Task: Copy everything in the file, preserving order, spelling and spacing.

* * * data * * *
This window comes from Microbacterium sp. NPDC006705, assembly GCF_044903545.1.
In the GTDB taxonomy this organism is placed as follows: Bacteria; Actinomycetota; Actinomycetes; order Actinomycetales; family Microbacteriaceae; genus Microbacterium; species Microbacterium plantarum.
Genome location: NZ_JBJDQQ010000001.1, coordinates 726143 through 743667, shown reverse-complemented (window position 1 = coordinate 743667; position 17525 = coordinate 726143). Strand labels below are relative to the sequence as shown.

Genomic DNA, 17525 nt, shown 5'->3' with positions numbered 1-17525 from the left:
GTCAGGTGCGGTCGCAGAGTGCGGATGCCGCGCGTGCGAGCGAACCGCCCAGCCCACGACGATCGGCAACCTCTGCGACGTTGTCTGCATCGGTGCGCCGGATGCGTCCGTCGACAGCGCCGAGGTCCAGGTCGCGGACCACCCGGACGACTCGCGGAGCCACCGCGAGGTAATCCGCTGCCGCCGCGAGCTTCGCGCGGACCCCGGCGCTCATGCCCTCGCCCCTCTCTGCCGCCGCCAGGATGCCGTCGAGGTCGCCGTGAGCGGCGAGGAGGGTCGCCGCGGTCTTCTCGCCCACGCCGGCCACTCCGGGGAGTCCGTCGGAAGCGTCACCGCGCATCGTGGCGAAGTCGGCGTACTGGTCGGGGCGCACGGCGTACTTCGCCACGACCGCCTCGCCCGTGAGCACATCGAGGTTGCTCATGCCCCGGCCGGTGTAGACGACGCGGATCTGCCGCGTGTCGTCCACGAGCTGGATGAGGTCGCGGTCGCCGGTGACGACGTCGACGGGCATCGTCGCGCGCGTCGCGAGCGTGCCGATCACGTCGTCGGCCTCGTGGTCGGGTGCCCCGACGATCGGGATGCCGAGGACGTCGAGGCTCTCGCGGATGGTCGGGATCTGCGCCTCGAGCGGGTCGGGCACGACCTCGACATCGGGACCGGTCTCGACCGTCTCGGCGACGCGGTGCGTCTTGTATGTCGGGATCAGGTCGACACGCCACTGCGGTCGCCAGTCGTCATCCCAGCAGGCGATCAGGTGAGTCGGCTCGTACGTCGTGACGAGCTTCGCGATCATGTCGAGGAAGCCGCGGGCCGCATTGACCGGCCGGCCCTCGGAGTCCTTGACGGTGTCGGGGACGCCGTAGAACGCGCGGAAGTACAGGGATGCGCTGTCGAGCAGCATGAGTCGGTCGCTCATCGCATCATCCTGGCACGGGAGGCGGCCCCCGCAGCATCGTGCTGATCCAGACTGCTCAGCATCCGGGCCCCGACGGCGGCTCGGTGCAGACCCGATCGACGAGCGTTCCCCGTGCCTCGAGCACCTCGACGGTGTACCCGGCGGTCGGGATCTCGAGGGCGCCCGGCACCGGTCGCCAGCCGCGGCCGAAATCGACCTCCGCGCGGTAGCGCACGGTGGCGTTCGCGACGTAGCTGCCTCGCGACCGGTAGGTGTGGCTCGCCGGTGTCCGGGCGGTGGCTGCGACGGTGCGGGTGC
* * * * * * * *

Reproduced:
This window comes from Microbacterium sp. NPDC006705, assembly GCF_044903545.1.
In the GTDB taxonomy this organism is placed as follows: Bacteria; Actinomycetota; Actinomycetes; order Actinomycetales; family Microbacteriaceae; genus Microbacterium; species Microbacterium plantarum.
Genome location: NZ_JBJDQQ010000001.1, coordinates 726143 through 743667, shown reverse-complemented (window position 1 = coordinate 743667; position 17525 = coordinate 726143). Strand labels below are relative to the sequence as shown.

Genomic DNA, 17525 nt, shown 5'->3' with positions numbered 1-17525 from the left:
GTCAGGTGCGGTCGCAGAGTGCGGATGCCGCGCGTGCGAGCGAACCGCCCAGCCCACGACGATCGGCAACCTCTGCGACGTTGTCTGCATCGGTGCGCCGGATGCGTCCGTCGACAGCGCCGAGGTCCAGGTCGCGGACCACCCGGACGACTCGCGGAGCCACCGCGAGGTAATCCGCTGCCGCCGCGAGCTTCGCGCGGACCCCGGCGCTCATGCCCTCGCCCCTCTCTGCCGCCGCCAGGATGCCGTCGAGGTCGCCGTGAGCGGCGAGGAGGGTCGCCGCGGTCTTCTCGCCCACGCCGGCCACTCCGGGGAGTCCGTCGGAAGCGTCACCGCGCATCGTGGCGAAGTCGGCGTACTGGTCGGGGCGCACGGCGTACTTCGCCACGACCGCCTCGCCCGTGAGCACATCGAGGTTGCTCATGCCCCGGCCGGTGTAGACGACGCGGATCTGCCGCGTGTCGTCCACGAGCTGGATGAGGTCGCGGTCGCCGGTGACGACGTCGACGGGCATCGTCGCGCGCGTCGCGAGCGTGCCGATCACGTCGTCGGCCTCGTGGTCGGGTGCCCCGACGATCGGGATGCCGAGGACGTCGAGGCTCTCGCGGATGGTCGGGATCTGCGCCTCGAGCGGGTCGGGCACGACCTCGACATCGGGACCGGTCTCGACCGTCTCGGCGACGCGGTGCGTCTTGTATGTCGGGATCAGGTCGACACGCCACTGCGGTCGCCAGTCGTCATCCCAGCAGGCGATCAGGTGAGTCGGCTCGTACGTCGTGACGAGCTTCGCGATCATGTCGAGGAAGCCGCGGGCCGCATTGACCGGCCGGCCCTCGGAGTCCTTGACGGTGTCGGGGACGCCGTAGAACGCGCGGAAGTACAGGGATGCGCTGTCGAGCAGCATGAGTCGGTCGCTCATCGCATCATCCTGGCACGGGAGGCGGCCCCCGCAGCATCGTGCTGATCCAGACTGCTCAGCATCCGGGCCCCGACGGCGGCTCGGTGCAGACCCGATCGACGAGCGTTCCCCGTGCCTCGAGCACCTCGACGGTGTACCCGGCGGTCGGGATCTCGAGGGCGCCCGGCACCGGTCGCCAGCCGCGGCCGAAATCGACCTCCGCGCGGTAGCGCACGGTGGCGTTCGCGACGTAGCTGCCTCGCGACCGGTAGGTGTGGCTCGCCGGTGTCCGGGCGGTGGCTGCGACGGTGCGGGTGC